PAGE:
Doing Philosophy: An Introduction Through Thought Experiments

Doing Philosophy: An Introduction Through Thought Experiments

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Doing Philosophy helps students understand the nature and purpose of philosophical inquiry by explaining what philosophical problems are, how they can be solved, and why searching for solutions is important. By acquainting students with philosophical theories and the thought experiments used to test them, this text fosters active learning and helps students become better thinkers.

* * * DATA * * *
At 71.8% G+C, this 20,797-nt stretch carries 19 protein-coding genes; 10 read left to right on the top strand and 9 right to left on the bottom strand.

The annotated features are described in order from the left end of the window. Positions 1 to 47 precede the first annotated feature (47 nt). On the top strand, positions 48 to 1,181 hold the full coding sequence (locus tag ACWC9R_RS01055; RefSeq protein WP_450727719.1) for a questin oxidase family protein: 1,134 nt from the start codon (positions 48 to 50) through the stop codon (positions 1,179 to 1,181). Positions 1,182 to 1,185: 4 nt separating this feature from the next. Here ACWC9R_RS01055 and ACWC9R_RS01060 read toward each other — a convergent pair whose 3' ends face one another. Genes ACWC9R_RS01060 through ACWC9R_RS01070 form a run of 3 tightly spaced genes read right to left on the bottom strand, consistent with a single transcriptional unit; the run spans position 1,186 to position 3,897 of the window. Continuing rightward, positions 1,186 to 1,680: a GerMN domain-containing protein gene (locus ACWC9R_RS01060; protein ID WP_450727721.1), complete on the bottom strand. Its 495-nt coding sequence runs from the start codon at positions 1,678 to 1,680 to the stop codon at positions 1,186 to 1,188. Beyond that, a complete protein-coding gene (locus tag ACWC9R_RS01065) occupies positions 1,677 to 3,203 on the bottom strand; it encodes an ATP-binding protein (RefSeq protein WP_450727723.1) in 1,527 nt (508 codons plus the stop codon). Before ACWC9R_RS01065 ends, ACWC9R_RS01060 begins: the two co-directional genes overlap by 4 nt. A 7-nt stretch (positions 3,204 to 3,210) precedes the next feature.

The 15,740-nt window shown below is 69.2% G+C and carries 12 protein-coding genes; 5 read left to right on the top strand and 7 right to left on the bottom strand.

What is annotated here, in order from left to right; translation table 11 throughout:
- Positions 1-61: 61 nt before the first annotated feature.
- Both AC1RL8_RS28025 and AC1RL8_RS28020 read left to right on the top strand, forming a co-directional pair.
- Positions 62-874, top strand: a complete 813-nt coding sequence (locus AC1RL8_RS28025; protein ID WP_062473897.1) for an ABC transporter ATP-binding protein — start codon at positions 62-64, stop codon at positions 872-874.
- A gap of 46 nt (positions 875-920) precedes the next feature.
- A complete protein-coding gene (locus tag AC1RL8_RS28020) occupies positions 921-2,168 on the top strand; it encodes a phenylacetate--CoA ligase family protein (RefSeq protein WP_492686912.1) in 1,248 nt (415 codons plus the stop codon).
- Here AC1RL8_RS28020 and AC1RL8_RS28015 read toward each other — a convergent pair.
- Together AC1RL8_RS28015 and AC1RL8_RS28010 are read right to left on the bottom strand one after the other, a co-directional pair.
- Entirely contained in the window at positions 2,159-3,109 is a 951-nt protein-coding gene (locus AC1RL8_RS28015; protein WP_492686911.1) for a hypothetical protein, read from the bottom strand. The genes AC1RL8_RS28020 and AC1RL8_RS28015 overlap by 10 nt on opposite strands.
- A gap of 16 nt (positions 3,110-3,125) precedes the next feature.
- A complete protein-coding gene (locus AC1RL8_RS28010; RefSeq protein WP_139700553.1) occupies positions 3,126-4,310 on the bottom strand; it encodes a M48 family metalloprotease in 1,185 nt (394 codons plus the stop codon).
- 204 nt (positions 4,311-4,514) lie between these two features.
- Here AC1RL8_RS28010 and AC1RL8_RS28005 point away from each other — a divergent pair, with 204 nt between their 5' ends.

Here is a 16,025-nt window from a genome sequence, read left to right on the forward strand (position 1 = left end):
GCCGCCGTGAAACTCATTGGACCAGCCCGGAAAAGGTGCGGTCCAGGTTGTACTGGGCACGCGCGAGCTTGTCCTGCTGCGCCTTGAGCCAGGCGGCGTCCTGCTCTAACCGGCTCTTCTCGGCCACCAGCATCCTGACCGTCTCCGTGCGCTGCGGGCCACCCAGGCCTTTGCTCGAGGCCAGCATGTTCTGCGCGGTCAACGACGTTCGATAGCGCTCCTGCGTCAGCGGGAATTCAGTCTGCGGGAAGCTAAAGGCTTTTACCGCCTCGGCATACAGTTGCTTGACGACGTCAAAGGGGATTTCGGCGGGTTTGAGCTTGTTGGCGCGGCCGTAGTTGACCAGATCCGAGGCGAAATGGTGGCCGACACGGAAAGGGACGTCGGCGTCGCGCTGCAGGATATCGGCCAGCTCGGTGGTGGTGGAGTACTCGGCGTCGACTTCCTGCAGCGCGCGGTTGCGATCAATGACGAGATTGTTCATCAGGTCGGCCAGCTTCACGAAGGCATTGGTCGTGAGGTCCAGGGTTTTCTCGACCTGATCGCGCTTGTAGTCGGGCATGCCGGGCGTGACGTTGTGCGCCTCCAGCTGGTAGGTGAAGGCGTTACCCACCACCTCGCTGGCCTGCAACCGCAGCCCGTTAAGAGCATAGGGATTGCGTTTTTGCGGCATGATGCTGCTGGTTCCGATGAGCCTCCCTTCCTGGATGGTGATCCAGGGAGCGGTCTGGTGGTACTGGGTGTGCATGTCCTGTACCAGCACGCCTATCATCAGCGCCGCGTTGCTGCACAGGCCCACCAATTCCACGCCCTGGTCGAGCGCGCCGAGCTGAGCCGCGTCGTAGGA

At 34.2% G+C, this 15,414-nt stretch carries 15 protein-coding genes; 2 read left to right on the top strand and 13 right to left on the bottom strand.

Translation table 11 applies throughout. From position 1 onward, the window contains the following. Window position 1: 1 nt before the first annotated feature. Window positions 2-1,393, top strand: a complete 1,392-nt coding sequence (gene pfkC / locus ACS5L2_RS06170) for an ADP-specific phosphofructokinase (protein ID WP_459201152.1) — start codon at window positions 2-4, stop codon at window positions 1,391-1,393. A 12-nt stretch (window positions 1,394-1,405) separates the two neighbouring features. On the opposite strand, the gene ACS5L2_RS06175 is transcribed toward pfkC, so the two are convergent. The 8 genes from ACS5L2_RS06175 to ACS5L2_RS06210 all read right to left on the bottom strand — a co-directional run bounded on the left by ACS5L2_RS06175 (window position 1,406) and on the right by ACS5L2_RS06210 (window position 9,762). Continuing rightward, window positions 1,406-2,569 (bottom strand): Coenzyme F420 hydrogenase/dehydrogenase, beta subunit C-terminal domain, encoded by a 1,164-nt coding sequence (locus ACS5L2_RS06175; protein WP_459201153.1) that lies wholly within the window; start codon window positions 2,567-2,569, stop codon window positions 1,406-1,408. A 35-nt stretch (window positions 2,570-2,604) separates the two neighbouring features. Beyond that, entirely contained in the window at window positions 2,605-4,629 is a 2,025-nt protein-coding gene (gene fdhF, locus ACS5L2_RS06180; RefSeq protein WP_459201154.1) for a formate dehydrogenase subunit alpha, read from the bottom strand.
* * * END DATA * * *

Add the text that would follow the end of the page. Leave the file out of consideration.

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Product details

  • Hardback | 576 pages
  • 188 x 239 x 28mm | 1,021g
  • Mayfield Publishing Co ,U.S.
  • United States
  • 2nd edition
  • 0767420500
  • 9780767420501

Table of contents